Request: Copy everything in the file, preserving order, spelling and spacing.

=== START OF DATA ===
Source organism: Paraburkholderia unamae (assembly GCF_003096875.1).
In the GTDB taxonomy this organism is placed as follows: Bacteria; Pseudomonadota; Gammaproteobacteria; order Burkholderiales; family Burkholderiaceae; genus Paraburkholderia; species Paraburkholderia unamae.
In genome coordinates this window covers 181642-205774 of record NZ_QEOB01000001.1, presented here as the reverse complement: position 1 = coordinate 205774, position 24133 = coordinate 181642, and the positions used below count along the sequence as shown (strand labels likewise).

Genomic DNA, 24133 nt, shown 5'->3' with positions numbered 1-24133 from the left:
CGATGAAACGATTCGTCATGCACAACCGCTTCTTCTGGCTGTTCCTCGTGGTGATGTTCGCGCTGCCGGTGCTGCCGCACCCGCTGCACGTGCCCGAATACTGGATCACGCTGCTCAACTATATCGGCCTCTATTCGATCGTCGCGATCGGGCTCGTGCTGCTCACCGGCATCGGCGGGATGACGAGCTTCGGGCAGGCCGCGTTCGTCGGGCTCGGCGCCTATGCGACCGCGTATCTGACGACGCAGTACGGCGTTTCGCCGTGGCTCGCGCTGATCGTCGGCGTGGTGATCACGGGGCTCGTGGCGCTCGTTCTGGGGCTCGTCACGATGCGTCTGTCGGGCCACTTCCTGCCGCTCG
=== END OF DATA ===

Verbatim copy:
Source organism: Paraburkholderia unamae (assembly GCF_003096875.1).
In the GTDB taxonomy this organism is placed as follows: Bacteria; Pseudomonadota; Gammaproteobacteria; order Burkholderiales; family Burkholderiaceae; genus Paraburkholderia; species Paraburkholderia unamae.
In genome coordinates this window covers 181642-205774 of record NZ_QEOB01000001.1, presented here as the reverse complement: position 1 = coordinate 205774, position 24133 = coordinate 181642, and the positions used below count along the sequence as shown (strand labels likewise).

Genomic DNA, 24133 nt, shown 5'->3' with positions numbered 1-24133 from the left:
CGATGAAACGATTCGTCATGCACAACCGCTTCTTCTGGCTGTTCCTCGTGGTGATGTTCGCGCTGCCGGTGCTGCCGCACCCGCTGCACGTGCCCGAATACTGGATCACGCTGCTCAACTATATCGGCCTCTATTCGATCGTCGCGATCGGGCTCGTGCTGCTCACCGGCATCGGCGGGATGACGAGCTTCGGGCAGGCCGCGTTCGTCGGGCTCGGCGCCTATGCGACCGCGTATCTGACGACGCAGTACGGCGTTTCGCCGTGGCTCGCGCTGATCGTCGGCGTGGTGATCACGGGGCTCGTGGCGCTCGTTCTGGGGCTCGTCACGATGCGTCTGTCGGGCCACTTCCTGCCGCTCG